Travel Journal

Outside Lhasa (Tibet)

(Saturday 16 February 2008) by Lynda
After some time to acclimatize in Lhasa it was time to explore the
Made it to the top!!!!!
Made it to the top!!!!!
Tibetan countryside. We formed our own expedition team (Ville from Finland, Laurence from England, Ulri from Germany, Liu Ning from China and me) and we took the morning bus to Ganden monastery, 40 km outside of Lhasa. After a great trip over a long and winding road we arrived at the monastery at an elevation of 4.600m. This monastery has been the main seat of the Gelugpa order since the foundation in 1409. We climbed the higher kora, very hard climbing at that altitude but the views of the monastery and the valley are amazing. We reached the top that must have been somewhere close to the 5.000m, completely out of breath. At the top the pilgrims burn juniper incense and give offerings and we hung our prayer flags from the top.

Happy New Year!!!
Happy New Year!!!
Next day we took the bus to Lhasa bridge to join the Tibetans celebrating the Losar festival. On the 3rd day of the Losar festival the Tibetans hang prayer flags on the mountains, change the flags on their rooftops, make offerings (fake money and burn juniper incense) and simply celebrate on the mountains. We climbed yet another mountain (ok, it was more of a high hill, but still hard to climb when there is not enough oxygen) and watched the people around us. The atmosphere on the mountain was great, everybody was cheerful and greeting us, helping us climb the mountain and sharing it all with us.
On my last day in Tibet I visited Drepung monastery 8 km outside of Lhasa. In 1530 the second Dalai Lama established the Ganden Palace and this palace was home to the Dalai Lamas until the fifth Dalai Lama built the Potala in Lhasa. It was from here that the early Dalai Lamas exercised their control over central Tibet and the second, third and fourth Dalai Lama are entombed here. During it's peak period some 2.000 monks were living here. Today there are around 800 monks still living here. Drepung monastery is more like a small town with all its buildings, temples and an enormous kitchen!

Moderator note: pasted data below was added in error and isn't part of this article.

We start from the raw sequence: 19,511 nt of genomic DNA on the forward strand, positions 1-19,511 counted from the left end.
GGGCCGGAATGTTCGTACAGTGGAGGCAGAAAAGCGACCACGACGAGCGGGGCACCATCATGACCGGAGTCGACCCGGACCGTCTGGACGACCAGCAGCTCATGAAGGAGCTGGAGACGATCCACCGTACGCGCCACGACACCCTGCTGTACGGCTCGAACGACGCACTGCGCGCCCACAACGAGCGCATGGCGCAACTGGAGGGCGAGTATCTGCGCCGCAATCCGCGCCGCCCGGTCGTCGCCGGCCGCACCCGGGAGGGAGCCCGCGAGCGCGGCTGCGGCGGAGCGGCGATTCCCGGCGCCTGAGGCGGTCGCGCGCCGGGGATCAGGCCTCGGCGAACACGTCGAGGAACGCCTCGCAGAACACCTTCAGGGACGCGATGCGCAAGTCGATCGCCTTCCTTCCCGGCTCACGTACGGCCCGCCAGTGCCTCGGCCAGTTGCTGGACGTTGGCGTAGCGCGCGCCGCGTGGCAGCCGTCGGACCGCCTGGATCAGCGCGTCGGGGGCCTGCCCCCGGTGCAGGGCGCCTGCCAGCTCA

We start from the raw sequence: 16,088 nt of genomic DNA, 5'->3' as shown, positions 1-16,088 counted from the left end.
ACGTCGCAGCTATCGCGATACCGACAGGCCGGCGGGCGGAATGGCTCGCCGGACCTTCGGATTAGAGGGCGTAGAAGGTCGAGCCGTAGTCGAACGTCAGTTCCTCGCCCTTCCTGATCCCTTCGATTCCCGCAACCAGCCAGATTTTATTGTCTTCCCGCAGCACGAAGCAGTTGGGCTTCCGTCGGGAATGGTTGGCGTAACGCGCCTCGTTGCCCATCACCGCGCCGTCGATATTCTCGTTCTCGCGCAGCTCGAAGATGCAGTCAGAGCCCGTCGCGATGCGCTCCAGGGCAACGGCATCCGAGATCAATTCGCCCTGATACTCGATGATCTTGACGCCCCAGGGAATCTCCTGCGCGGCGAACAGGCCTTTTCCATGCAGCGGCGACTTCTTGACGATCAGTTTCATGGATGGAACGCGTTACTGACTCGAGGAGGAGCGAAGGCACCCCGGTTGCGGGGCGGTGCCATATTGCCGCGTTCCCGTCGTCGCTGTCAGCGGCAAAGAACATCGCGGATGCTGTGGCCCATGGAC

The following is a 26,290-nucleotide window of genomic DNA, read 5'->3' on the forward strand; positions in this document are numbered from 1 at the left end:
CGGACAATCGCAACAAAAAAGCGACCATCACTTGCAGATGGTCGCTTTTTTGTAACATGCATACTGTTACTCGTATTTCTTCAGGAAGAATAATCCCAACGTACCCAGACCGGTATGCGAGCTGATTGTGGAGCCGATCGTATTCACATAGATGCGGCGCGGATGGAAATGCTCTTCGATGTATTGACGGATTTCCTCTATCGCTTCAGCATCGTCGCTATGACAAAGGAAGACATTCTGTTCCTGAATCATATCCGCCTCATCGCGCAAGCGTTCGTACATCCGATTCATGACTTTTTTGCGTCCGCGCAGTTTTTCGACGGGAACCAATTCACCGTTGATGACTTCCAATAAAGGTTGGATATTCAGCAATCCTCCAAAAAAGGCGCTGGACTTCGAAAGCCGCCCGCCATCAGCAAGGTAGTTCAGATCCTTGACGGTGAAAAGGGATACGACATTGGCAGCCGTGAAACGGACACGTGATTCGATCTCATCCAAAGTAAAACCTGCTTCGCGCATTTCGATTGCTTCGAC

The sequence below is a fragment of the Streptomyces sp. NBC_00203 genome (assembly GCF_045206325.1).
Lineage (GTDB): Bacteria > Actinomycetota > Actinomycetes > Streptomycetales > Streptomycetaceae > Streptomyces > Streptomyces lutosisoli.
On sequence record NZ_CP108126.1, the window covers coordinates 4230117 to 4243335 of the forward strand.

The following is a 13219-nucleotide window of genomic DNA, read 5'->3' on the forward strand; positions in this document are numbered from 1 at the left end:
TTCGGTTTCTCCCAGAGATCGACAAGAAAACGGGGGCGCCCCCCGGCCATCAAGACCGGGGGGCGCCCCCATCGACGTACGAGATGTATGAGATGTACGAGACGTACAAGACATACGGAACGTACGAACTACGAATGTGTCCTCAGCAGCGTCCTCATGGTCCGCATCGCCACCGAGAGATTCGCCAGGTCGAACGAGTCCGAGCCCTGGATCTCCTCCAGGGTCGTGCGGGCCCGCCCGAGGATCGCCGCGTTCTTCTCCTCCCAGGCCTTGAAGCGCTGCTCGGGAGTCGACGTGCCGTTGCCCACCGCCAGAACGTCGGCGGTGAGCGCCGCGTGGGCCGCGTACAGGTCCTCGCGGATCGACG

Tibet was a great experience and I'm really glad that I made it to see this beautiful but oh so complicated country. It's very clear to see that the Chinese are taking over the whole country and the Tibetans are already sort of a minority in their own country. But the great thing is that Tibetans are still welcoming to foreigners visiting their country. They first stare at you but when you smile at them, you get big smiles back, wonderful people and it's a shame I only visit Lhasa now, would be amazing to see the rest of the country. But unfortunately, it's not the right season to explore the countryside, most roads are frozen over and sites are inaccessible. But I've got a taste of it and I'm sure I will be back to see more of this amazing and beautiful country!

I'm back in Chengdu at the moment, waiting for a train ticket to the north of China but OH NOOOO, Chinese New-Year hit again. The celebrations are over now but every Ho, Li and Wong has to get back home or back to work and is queuing at the train station. At this moment the queue is 3 DAYS long! So I think i just wait for a bit until everything is back to normal here!

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